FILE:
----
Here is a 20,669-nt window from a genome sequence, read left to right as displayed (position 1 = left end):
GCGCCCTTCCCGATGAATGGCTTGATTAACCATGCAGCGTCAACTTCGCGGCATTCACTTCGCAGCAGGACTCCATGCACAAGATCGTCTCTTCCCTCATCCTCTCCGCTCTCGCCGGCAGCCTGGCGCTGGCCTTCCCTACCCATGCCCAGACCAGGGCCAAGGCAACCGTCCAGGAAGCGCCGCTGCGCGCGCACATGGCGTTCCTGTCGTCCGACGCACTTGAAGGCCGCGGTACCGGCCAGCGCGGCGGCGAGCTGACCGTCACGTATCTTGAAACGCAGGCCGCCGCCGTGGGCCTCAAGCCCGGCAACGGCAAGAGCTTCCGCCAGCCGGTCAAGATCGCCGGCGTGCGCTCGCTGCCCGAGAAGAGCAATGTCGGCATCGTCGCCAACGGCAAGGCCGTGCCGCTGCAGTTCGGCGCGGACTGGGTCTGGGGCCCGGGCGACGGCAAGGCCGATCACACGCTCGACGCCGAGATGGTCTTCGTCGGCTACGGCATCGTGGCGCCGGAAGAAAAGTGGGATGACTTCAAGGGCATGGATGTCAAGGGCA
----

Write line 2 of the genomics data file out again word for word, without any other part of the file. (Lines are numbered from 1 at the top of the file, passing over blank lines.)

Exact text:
GCGCCCTTCCCGATGAATGGCTTGATTAACCATGCAGCGTCAACTTCGCGGCATTCACTTCGCAGCAGGACTCCATGCACAAGATCGTCTCTTCCCTCATCCTCTCCGCTCTCGCCGGCAGCCTGGCGCTGGCCTTCCCTACCCATGCCCAGACCAGGGCCAAGGCAACCGTCCAGGAAGCGCCGCTGCGCGCGCACATGGCGTTCCTGTCGTCCGACGCACTTGAAGGCCGCGGTACCGGCCAGCGCGGCGGCGAGCTGACCGTCACGTATCTTGAAACGCAGGCCGCCGCCGTGGGCCTCAAGCCCGGCAACGGCAAGAGCTTCCGCCAGCCGGTCAAGATCGCCGGCGTGCGCTCGCTGCCCGAGAAGAGCAATGTCGGCATCGTCGCCAACGGCAAGGCCGTGCCGCTGCAGTTCGGCGCGGACTGGGTCTGGGGCCCGGGCGACGGCAAGGCCGATCACACGCTCGACGCCGAGATGGTCTTCGTCGGCTACGGCATCGTGGCGCCGGAAGAAAAGTGGGATGACTTCAAGGGCATGGATGTCAAGGGCA